[This post is part of a series on 1-on-1 organizing conversations.]
For people new to organizing it can feel like it’s about tricking people or manipulating them or guiding them to the correct place. People who shy away from organizing because of this have a healthy response to perceived manipulation. However, I think organizing that is sincere and empowering isn’t about manipulation at all and is just the opposite. Learning this distinction between empowerment and manipulation is of essential importance in organizing, both to be able to detect it in others and in your own efforts.
The reason people often say that organizing feels manipulative is that you have a goal in your interactions with other people. This is a key tension, and how you navigate this tension determines whether you respect someone’s agency and explore it with them or whether you try to use them as a pawn in your own desire to advance your activism. In short, empowerment vs. manipulation.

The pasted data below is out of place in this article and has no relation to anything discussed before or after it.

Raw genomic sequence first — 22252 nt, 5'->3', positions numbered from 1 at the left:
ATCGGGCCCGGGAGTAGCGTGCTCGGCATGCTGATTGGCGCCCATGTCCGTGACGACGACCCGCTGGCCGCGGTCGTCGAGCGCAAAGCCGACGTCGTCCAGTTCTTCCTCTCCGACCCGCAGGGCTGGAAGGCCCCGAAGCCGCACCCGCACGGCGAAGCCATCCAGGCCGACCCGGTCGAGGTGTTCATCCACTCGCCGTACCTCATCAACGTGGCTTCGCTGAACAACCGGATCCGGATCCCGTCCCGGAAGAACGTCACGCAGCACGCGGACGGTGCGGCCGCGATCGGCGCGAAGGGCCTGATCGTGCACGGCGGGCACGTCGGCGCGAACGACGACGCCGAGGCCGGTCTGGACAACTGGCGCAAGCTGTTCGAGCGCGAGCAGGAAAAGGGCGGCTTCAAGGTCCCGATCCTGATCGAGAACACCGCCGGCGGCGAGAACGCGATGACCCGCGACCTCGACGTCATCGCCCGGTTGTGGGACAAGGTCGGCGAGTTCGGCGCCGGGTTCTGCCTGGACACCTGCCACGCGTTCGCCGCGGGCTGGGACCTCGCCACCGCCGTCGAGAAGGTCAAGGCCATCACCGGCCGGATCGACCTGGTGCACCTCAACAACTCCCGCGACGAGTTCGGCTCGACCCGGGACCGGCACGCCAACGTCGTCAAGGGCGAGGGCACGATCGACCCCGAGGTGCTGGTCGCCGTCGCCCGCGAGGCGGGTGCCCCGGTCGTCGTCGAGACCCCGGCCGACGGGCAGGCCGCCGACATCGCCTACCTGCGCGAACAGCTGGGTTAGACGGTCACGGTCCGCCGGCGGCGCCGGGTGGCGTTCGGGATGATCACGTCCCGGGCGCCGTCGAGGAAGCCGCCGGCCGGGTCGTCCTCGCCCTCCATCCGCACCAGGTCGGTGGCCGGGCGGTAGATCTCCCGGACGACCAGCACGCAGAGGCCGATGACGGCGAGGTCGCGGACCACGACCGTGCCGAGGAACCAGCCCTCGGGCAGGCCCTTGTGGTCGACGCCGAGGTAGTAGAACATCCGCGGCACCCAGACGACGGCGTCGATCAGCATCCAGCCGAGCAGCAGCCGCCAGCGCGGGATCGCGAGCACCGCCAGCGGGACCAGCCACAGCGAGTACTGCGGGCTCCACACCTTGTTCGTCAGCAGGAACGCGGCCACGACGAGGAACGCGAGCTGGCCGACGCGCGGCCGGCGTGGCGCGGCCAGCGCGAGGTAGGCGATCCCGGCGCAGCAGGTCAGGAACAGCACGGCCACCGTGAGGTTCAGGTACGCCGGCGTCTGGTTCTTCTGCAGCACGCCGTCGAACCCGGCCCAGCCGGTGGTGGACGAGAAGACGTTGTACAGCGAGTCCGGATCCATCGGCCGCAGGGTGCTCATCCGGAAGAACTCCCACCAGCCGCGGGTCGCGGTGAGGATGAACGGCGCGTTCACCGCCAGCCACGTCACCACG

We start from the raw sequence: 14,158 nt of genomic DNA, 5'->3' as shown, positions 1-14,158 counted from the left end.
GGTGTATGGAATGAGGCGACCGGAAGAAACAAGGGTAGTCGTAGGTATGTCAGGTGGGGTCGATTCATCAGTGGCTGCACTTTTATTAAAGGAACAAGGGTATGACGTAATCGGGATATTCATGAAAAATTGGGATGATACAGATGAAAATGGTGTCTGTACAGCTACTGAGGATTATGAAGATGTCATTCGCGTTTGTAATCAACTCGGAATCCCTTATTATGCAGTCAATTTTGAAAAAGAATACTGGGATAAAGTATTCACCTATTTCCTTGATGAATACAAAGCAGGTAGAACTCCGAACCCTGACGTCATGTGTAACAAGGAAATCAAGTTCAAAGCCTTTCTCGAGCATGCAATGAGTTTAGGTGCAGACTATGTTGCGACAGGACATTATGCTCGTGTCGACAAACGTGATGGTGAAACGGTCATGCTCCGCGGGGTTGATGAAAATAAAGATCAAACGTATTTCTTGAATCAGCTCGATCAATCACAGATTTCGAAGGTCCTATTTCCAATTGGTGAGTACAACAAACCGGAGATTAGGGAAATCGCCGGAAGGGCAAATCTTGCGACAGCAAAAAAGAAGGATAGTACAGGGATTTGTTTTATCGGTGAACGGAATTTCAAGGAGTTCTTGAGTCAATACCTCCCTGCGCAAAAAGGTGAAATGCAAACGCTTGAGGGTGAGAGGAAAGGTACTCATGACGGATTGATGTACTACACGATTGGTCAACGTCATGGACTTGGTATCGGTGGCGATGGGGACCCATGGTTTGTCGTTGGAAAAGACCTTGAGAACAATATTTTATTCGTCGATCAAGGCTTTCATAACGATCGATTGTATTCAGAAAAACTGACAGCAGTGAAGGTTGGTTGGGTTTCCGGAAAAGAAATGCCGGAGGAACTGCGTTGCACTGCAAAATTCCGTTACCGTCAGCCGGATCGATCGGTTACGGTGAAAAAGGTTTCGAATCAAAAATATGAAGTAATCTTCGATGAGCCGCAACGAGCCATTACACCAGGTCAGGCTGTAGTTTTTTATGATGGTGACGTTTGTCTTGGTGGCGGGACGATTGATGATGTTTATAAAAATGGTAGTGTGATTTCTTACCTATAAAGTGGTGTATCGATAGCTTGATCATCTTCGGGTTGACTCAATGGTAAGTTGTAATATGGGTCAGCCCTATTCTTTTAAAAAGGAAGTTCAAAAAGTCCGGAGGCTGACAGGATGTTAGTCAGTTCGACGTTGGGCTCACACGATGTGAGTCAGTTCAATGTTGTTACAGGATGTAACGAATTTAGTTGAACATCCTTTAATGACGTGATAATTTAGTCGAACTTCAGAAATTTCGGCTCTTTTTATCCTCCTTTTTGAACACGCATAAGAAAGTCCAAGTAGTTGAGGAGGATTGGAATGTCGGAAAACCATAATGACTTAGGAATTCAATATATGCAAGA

This tension plays out in every interaction, every relationship, every coalition, every revolution. It’s of such fundamental importance to organizing that I’m surprised and concerned it doesn’t receive more attention. Even on my own blog, while I repeatedly note the need to respect people’s agency, I think a cursory and superficial reading might give someone the wrong impression that organizing is just a game of getting people to do what you want them to do. This post is an opportunity for me to clear this up and tease out the subtleties of the ways that manipulation occurs and does not occur in grassroots organizing.
Explicit Manipulation in 1-on-1s
The first thing to recognize is that some individuals, organizations, and even entire traditions of organizing claim to be grassroots and about empowerment but use very manipulative practices. In the labor movement the most infamous recent example is the reputation of some UNITE HERE locals in the Southwest in the 2000s:
This practice, known as pink sheeting, “finding your story,” or “completing a motivation sheet,” was a prerequisite for involvement in union activity. It was also supposed to build relationships between lead organizers and their subordinates.